“Looking back one could say that the EU was built upon the German-French axis, and that there is a division of labour between the two countries: until the end of the Cold War France took the lead politically while Germany paid the bills as the community's economic motor. ... But when the Wall came down, Berlin became the capital not only of the new Germany but also of Europe. For historical reasons Germany wasn't thrilled to assume political and strategic leadership. France started to flag politically, and Britain became Germany's key partner. ... The Brexit decision destroyed this equilibrium. Germany must redesign the EU together with France. That's why the elections in France will decide whether a new start is possible for the EU.”

Deutsche Welle (RO) /

Core EU makes Eastern Europe compliant

The fear of a two-speed Europe has made Eastern Europeans willing to compromise, the Romanian service of the German broadcaster Deutsche Welle observes:

“When the issue was the redistribution of refugees, the Eastern Europeans prevented the member states from reaching an agreement. ... But now the 'hard core' of the Union will pursue its own initiatives which the Eastern Europeans can no longer criticise. ... The Western states have already taken the path of a 'two-speed Europe' to manage the common currency. At the same time this concept was a negotiating strategy vis-à-vis the newcomers: Old Europe acted like an employer who ups the pressure when he wants to impose cuts on the workers. First the idea of mass lay-offs is broached, and then after the unions have protested an agreement is reached whereby everyone remains but for less pay. That is exactly how it worked out in Rome, where 'a compromise' that everyone accepted was presented.”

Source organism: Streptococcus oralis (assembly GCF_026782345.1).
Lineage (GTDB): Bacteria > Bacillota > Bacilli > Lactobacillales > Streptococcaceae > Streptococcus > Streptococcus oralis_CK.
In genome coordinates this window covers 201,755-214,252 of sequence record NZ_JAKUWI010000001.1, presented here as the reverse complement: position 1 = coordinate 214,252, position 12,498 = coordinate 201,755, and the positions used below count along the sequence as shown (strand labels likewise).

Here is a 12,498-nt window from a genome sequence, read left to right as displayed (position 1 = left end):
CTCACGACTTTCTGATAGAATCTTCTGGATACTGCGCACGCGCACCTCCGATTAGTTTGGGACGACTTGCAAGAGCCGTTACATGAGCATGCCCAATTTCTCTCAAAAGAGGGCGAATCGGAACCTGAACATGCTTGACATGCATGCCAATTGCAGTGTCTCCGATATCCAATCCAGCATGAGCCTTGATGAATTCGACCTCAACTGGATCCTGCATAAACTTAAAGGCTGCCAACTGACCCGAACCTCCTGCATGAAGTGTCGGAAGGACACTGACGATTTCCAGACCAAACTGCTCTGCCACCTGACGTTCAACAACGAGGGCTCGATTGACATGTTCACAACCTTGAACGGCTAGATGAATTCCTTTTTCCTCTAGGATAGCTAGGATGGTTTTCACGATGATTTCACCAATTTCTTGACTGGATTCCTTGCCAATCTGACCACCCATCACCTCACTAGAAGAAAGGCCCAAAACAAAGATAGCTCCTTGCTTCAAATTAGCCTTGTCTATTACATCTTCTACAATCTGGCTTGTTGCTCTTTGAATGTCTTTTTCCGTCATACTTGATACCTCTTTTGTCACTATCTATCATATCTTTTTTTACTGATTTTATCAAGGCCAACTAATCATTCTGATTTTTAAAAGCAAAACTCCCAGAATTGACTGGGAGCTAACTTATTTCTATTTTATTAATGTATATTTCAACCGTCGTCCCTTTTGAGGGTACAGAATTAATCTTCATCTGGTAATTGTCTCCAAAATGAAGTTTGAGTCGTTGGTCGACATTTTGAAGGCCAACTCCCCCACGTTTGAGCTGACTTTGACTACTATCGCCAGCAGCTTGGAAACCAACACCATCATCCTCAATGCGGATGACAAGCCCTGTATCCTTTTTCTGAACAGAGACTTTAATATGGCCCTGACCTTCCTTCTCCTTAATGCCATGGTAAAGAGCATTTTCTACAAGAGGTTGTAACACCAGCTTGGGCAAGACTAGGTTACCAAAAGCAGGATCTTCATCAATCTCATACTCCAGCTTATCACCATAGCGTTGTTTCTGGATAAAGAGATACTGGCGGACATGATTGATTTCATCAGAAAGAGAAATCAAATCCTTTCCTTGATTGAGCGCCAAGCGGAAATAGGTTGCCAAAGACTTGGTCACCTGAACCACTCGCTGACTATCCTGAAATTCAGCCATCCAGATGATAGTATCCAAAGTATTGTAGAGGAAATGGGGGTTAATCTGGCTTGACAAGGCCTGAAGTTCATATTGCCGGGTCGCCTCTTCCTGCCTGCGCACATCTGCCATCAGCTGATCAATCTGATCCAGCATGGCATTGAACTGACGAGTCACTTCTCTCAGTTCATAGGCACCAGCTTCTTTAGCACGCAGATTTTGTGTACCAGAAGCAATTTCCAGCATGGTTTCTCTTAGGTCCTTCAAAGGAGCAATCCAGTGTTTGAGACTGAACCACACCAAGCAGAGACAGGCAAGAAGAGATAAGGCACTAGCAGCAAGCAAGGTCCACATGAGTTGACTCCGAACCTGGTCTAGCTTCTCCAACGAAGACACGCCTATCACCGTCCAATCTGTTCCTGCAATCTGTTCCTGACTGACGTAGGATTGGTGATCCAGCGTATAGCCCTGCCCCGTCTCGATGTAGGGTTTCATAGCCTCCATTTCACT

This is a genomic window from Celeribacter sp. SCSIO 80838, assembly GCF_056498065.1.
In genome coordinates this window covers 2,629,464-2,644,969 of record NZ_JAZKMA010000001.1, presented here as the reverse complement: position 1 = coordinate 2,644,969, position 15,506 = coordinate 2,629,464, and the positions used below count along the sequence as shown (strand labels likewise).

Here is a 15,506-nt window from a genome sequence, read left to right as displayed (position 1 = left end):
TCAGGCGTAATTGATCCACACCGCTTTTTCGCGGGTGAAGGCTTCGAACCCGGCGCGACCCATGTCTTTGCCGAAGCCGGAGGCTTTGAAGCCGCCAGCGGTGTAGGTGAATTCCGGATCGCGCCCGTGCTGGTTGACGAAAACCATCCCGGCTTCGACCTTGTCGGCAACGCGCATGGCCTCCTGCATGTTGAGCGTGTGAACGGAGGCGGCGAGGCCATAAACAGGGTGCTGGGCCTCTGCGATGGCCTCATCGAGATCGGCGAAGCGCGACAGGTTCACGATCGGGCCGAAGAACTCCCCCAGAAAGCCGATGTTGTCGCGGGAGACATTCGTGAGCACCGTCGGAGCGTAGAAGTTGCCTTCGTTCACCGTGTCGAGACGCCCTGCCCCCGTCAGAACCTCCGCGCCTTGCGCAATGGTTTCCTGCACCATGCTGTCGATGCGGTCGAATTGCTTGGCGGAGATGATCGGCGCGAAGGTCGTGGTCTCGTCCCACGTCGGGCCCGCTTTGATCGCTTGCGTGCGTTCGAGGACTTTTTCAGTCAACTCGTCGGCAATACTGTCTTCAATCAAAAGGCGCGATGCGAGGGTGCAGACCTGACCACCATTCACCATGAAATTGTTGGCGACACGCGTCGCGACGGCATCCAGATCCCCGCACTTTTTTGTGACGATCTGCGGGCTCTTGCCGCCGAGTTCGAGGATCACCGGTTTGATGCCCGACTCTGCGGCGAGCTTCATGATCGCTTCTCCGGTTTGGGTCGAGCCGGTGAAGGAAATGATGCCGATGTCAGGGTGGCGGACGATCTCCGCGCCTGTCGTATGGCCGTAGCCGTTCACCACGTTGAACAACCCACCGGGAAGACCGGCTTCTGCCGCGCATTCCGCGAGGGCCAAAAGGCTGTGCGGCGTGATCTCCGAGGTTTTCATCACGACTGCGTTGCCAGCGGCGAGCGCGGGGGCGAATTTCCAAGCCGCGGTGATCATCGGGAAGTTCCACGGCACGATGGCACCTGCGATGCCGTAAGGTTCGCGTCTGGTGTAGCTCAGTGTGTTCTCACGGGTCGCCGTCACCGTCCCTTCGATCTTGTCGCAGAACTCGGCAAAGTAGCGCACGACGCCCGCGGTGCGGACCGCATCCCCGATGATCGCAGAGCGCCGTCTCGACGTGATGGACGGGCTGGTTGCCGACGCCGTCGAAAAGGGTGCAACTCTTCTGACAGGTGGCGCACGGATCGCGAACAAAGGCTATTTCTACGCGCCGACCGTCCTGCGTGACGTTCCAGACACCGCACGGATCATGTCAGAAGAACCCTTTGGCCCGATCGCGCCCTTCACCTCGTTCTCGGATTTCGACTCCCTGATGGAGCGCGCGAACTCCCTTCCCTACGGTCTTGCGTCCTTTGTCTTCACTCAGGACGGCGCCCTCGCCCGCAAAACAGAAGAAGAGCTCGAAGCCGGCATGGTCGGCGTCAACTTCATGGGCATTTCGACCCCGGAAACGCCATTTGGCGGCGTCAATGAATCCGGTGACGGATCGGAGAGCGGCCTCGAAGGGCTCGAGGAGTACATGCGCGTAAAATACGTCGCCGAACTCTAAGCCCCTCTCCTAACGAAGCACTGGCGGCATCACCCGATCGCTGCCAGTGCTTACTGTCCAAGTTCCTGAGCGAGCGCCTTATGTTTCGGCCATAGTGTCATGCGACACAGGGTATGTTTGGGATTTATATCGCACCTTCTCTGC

Efimerida ton Syntakton (GR) /

Divided Union can't survive

The EU faces a dark future because of the strained relations among its member states, Efimerida ton Syntakton fears:

“The huge infrastructure of the EU doesn't seem to be stable enough. … Even the convinced Europeans have given up hope: because of the gaping inequality within the EU, the different speeds, the arrogance of certain powerful countries. How can states coexist if they hurl insults at each other? How can a union exist if there is no unity or cohesion among the member states? … A united Europe is supposed to be able to defend any of its members that find themselves in a difficult or dangerous position, for example under attack from an enemy state, at any time. It's a joke to talk about democracy and peace when at the same time you turn a blind eye to the existence of Turkish occupying forces in Cyprus.”

Delfi (LT) /

Marius Ivaškevičius still in love with Europe

The Lithuanian author Marius Ivaškevičius expresses his undying love for Europe in Delfi:

“Today, with a Europe that is under attack and being beaten from all sides, I react like a lover: I put all the shortcomings of this Europe in one balance tray and the question of whether I could live without it in the other. And not a single one of its failings weighs as heavily as the answer to that question. I wouldn't know how to live without it. So I won't join the chorus of those holding sermons to Europe and telling it how it should be and which new direction to take: Should it go less often to the club and more often to church, look the way it does and not any different, spend or save money, love some and not others? Like a true lover I am indifferent to these questions, particularly since those who are asking them are fond of ending their sentence with the words: If Europe doesn't do as I say, it is doomed. Forget it.”